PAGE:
There are a number of different formats for questions: essay, multiple choice, fill in the blanks, matching, true and false, yes or no, etc. I have used two forms of questions for the most part, lists and an attitude scale. The attitude scale is the best format for evaluating beliefs, attitudes, spiritual insights, and degree of practice. Some of the other evaluation formats tend to be less dynamic. However, for the sake of variety, I will from time to time include other types of questions, including essay topics that participants are encouraged to complete and discuss their responses with a church officer or other interested church member for feedback. The resulting discussion will be a good exercise in itself.

Seminar Evaluation

The following evaluation is for teachers to measure their own understanding and practice concerning experiential teaching. It may also be helpful to ask class members to evaluate the teacher using this form.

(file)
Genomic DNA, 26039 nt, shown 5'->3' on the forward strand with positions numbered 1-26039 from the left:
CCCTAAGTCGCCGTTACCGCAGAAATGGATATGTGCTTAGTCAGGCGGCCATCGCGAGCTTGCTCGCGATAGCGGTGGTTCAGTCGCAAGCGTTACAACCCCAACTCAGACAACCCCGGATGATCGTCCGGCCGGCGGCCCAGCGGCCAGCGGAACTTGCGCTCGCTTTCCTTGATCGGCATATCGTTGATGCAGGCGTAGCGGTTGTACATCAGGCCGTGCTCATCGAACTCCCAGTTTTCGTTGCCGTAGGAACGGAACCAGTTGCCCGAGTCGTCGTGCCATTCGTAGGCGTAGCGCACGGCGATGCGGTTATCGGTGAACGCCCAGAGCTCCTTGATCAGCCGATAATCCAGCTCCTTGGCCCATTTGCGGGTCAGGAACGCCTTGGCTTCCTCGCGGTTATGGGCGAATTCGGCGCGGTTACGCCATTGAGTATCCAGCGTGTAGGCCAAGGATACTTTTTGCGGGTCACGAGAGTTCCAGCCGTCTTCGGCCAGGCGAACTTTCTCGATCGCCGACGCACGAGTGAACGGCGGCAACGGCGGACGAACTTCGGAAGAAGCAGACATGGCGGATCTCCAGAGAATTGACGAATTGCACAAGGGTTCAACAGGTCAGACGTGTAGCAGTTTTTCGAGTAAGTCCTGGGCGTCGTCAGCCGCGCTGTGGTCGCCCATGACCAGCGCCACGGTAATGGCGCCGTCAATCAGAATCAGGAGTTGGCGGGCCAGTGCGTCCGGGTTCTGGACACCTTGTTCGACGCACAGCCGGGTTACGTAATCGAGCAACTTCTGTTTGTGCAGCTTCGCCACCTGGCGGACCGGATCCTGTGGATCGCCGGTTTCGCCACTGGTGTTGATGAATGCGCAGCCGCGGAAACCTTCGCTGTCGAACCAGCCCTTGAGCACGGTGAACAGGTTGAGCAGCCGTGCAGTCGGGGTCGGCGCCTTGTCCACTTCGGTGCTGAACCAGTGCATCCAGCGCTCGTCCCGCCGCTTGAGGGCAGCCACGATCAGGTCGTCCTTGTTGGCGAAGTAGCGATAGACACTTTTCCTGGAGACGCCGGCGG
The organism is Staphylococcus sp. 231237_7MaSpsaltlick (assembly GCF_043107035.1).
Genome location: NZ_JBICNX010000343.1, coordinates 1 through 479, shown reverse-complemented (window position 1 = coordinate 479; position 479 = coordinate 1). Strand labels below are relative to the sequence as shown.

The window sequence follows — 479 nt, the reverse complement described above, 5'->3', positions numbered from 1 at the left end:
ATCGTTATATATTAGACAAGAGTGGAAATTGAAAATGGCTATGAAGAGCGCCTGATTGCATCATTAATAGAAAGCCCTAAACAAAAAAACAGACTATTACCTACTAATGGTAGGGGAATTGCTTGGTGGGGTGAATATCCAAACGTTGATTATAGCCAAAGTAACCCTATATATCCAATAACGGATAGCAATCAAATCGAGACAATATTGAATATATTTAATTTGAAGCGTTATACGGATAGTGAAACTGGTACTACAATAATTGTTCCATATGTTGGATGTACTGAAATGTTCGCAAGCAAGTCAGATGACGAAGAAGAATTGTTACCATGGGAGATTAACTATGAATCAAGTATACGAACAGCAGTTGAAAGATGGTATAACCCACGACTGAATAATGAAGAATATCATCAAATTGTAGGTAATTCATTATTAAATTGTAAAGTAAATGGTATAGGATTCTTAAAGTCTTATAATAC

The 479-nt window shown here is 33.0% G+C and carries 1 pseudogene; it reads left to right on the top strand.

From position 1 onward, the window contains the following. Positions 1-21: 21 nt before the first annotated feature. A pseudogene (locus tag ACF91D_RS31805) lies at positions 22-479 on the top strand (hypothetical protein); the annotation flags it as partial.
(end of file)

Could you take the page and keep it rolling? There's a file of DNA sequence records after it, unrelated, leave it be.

On a scale of 1 to 10:
 

1.  Teacher can explain what it means to make the class a laboratory for life.

1  2  3  4  5  6  7  8  9  10

2.   Members edify one another by sharing experiences in relation to the lesson.
1  2  3  4  5  6  7  8  9  10
 

3.  Teacher encourages class members to ask or formulate questions for the class.

1  2  3  4  5  6  7  8  9  10
 

4.  Teacher and members build up one another in love.

1  2  3  4  5  6  7  8  9  10

5.  Teacher can explain the key points of conversational study of the Bible.
1  2  3  4  5  6  7  8  9  10

6.  Teacher testifies about a personal experience that is new, living, and interesting.
1  2  3  4  5  6  7  8  9  10

7.  List four methods for teaching Christian experience besides the laboratory method.
1  2  3  4  5  6  7  8  9  10

Total Possible: 100       Your Score:              
(Add circled numbers plus 10 points for each correct answer in question 7.)

Assignment: Write a paragraph explaining how the Sabbath School is a laboratory for life. Discuss your opinions with another church member.


James Kilmer
© 2014 General Conference of Seventh-day Adventists